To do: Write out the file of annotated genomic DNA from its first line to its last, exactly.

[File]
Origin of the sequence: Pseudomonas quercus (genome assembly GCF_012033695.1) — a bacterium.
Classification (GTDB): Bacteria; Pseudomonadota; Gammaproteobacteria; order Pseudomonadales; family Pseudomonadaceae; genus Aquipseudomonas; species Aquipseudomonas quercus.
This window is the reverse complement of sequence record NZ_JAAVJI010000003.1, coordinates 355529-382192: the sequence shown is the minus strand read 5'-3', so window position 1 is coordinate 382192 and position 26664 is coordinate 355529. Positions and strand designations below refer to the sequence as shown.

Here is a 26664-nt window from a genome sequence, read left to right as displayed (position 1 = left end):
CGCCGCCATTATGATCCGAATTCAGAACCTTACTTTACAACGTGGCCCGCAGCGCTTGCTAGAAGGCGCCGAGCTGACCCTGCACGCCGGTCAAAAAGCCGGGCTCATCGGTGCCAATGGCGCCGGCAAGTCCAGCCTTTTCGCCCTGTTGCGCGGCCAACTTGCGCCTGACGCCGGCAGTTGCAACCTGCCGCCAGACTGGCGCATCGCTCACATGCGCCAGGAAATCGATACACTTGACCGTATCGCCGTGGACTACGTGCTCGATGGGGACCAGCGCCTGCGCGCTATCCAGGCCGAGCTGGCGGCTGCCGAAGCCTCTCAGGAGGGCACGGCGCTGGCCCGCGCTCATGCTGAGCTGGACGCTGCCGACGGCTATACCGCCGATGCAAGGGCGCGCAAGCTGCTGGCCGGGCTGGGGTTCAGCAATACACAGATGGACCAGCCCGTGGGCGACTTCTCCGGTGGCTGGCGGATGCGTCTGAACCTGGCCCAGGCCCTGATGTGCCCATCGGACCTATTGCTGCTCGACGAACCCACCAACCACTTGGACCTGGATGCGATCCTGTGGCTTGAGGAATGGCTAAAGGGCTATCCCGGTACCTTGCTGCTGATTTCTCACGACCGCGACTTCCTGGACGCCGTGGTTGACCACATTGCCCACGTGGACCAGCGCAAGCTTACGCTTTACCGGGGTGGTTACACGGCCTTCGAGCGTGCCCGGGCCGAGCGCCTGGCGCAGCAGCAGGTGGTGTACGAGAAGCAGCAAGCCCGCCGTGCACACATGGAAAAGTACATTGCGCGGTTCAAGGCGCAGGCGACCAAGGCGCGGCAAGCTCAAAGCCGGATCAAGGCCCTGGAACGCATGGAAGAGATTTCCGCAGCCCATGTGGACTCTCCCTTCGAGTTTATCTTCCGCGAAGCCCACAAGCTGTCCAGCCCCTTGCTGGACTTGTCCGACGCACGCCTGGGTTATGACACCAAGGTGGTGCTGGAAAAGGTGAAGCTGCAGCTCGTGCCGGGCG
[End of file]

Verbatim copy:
Origin of the sequence: Pseudomonas quercus (genome assembly GCF_012033695.1) — a bacterium.
Classification (GTDB): Bacteria; Pseudomonadota; Gammaproteobacteria; order Pseudomonadales; family Pseudomonadaceae; genus Aquipseudomonas; species Aquipseudomonas quercus.
This window is the reverse complement of sequence record NZ_JAAVJI010000003.1, coordinates 355529-382192: the sequence shown is the minus strand read 5'-3', so window position 1 is coordinate 382192 and position 26664 is coordinate 355529. Positions and strand designations below refer to the sequence as shown.

Here is a 26664-nt window from a genome sequence, read left to right as displayed (position 1 = left end):
CGCCGCCATTATGATCCGAATTCAGAACCTTACTTTACAACGTGGCCCGCAGCGCTTGCTAGAAGGCGCCGAGCTGACCCTGCACGCCGGTCAAAAAGCCGGGCTCATCGGTGCCAATGGCGCCGGCAAGTCCAGCCTTTTCGCCCTGTTGCGCGGCCAACTTGCGCCTGACGCCGGCAGTTGCAACCTGCCGCCAGACTGGCGCATCGCTCACATGCGCCAGGAAATCGATACACTTGACCGTATCGCCGTGGACTACGTGCTCGATGGGGACCAGCGCCTGCGCGCTATCCAGGCCGAGCTGGCGGCTGCCGAAGCCTCTCAGGAGGGCACGGCGCTGGCCCGCGCTCATGCTGAGCTGGACGCTGCCGACGGCTATACCGCCGATGCAAGGGCGCGCAAGCTGCTGGCCGGGCTGGGGTTCAGCAATACACAGATGGACCAGCCCGTGGGCGACTTCTCCGGTGGCTGGCGGATGCGTCTGAACCTGGCCCAGGCCCTGATGTGCCCATCGGACCTATTGCTGCTCGACGAACCCACCAACCACTTGGACCTGGATGCGATCCTGTGGCTTGAGGAATGGCTAAAGGGCTATCCCGGTACCTTGCTGCTGATTTCTCACGACCGCGACTTCCTGGACGCCGTGGTTGACCACATTGCCCACGTGGACCAGCGCAAGCTTACGCTTTACCGGGGTGGTTACACGGCCTTCGAGCGTGCCCGGGCCGAGCGCCTGGCGCAGCAGCAGGTGGTGTACGAGAAGCAGCAAGCCCGCCGTGCACACATGGAAAAGTACATTGCGCGGTTCAAGGCGCAGGCGACCAAGGCGCGGCAAGCTCAAAGCCGGATCAAGGCCCTGGAACGCATGGAAGAGATTTCCGCAGCCCATGTGGACTCTCCCTTCGAGTTTATCTTCCGCGAAGCCCACAAGCTGTCCAGCCCCTTGCTGGACTTGTCCGACGCACGCCTGGGTTATGACACCAAGGTGGTGCTGGAAAAGGTGAAGCTGCAGCTCGTGCCGGGCG